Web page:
Disney Banning Junk-Food Ads
There won't be any more candy, sugar cereal or fast food on TV with the morning cartoons.
The Walt Disney Co. Tuesday became the first major media company to ban ads for junk food on its television channels, radio stations and websites, hoping to stop kids from eating badly by taking the temptation away.
First Lady Michelle Obama called it a "game changer" that is sure to send a message to the rest of the children's entertainment industry.
"Just a few years ago if you had told me or any other mom or dad in America that our kids wouldn't see a single ad for junk food while they watched their favorite cartoons on a major TV network, we wouldn't have believed you," said Obama, who has headed a campaign to curb child obesity.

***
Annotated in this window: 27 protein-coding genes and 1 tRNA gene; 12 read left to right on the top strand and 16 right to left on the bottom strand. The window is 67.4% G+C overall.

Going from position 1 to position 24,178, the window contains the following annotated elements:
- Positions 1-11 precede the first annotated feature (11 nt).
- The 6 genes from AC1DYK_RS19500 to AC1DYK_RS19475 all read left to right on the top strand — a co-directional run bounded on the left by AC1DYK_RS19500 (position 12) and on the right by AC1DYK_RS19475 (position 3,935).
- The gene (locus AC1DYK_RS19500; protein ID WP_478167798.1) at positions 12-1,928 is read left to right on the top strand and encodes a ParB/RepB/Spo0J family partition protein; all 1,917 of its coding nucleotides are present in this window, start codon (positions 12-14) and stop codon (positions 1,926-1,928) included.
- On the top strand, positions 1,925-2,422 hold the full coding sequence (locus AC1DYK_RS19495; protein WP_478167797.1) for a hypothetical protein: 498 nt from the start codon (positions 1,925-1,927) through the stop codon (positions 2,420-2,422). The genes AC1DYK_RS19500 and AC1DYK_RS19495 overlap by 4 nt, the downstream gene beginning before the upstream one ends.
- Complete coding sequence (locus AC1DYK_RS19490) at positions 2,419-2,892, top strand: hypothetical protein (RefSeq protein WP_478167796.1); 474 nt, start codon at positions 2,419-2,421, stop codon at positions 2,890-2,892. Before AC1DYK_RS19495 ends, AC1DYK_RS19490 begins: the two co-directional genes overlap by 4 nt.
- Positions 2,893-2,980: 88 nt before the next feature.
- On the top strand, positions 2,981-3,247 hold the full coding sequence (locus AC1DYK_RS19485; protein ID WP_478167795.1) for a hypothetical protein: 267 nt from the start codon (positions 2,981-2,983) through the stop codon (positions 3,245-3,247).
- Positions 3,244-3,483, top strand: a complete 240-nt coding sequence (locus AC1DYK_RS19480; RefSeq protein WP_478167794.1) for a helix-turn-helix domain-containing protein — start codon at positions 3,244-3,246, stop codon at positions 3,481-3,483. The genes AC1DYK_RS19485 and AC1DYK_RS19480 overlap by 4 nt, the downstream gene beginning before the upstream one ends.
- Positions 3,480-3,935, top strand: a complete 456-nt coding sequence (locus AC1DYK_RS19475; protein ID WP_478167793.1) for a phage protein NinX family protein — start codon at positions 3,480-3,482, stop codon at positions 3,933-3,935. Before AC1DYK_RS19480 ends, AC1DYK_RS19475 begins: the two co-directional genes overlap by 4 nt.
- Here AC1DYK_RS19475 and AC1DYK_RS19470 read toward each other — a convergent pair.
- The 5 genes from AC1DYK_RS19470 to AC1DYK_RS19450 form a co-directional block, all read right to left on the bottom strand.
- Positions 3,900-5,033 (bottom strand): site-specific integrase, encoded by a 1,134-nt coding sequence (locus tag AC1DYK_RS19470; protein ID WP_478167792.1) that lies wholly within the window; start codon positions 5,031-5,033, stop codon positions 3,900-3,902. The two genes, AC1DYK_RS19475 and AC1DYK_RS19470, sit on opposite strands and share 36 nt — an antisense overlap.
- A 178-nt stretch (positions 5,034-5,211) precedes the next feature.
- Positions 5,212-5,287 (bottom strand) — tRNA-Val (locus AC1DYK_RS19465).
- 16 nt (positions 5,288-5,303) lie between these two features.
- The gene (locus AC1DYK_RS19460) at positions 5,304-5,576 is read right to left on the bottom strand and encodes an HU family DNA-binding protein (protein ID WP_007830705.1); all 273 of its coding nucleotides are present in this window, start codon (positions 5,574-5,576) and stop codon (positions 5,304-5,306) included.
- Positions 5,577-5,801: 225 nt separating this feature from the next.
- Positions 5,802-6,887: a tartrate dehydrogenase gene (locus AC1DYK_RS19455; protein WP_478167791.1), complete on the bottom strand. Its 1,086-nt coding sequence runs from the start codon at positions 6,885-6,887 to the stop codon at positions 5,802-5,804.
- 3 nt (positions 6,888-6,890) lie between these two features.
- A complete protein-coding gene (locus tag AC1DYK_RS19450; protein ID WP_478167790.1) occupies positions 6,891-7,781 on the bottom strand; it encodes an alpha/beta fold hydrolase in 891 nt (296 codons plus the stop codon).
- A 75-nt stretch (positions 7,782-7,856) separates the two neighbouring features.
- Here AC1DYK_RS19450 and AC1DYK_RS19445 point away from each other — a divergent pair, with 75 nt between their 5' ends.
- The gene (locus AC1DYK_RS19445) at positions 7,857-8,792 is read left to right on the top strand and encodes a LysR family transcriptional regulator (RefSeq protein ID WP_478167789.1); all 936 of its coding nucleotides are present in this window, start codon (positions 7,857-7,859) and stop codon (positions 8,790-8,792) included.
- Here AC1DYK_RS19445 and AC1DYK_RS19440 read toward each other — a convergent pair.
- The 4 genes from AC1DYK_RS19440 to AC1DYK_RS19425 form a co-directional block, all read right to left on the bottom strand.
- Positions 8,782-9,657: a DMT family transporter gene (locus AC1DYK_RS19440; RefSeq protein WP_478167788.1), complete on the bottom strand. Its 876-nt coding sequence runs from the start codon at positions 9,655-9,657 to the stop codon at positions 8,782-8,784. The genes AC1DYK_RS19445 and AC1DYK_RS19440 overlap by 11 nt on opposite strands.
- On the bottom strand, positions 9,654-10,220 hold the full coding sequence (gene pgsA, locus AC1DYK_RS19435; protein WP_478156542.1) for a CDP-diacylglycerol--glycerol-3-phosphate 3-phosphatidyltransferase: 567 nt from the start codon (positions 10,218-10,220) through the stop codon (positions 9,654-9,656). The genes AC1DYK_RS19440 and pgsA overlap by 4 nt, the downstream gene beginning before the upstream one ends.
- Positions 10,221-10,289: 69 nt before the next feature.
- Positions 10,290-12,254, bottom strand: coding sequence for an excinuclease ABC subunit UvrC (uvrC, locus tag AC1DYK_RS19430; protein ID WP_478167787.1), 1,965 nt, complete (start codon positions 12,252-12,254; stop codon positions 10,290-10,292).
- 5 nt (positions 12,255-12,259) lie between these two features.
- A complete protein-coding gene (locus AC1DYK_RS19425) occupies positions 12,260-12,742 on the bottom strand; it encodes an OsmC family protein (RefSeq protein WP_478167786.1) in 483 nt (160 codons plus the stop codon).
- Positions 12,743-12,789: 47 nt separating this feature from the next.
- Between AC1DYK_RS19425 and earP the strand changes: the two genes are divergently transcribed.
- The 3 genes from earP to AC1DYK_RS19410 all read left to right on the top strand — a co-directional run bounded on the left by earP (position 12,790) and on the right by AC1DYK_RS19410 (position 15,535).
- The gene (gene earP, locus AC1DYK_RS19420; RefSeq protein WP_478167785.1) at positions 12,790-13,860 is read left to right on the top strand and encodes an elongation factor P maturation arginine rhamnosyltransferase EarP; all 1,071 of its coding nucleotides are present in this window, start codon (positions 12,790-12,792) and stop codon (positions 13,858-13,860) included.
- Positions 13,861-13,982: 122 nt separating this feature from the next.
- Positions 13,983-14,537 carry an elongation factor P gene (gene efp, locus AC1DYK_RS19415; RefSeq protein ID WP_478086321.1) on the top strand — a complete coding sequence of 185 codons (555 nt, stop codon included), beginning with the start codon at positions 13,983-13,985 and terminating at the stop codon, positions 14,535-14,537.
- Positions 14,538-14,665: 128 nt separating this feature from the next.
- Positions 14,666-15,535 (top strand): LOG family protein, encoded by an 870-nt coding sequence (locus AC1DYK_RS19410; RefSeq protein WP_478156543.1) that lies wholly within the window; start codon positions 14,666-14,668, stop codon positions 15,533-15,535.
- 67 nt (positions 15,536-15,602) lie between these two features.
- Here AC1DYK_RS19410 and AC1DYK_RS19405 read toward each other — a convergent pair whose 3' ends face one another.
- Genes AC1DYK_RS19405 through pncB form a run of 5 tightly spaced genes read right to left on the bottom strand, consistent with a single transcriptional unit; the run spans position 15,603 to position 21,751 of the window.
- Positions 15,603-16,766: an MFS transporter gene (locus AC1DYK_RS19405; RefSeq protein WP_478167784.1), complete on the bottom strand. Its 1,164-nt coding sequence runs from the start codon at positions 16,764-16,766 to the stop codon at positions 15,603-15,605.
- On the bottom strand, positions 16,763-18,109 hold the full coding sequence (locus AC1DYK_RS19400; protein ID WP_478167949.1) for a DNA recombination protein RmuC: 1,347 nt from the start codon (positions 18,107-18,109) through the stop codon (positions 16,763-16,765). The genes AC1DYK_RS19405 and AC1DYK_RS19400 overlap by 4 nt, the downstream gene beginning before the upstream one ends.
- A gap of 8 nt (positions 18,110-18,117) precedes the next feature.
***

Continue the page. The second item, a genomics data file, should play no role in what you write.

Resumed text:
The food that doesn't meet Disney's nutritional standards goes beyond candy bars and fast food meals. Capri Sun juice (too much sugar) and Oscar Mayer Lunchables snacks (high sodium) won't be advertised. Any cereal with more than 10 grams of sugar per serving is also off the air. A full meal can't be more than 600 calories.
Disney's rules - which won't take effect until 2015 - follow a controversial proposal in New York to take supersized drinks over 16 ounces out of convenience stores, movie theaters and restaurants, removing choices to try and influence behavior.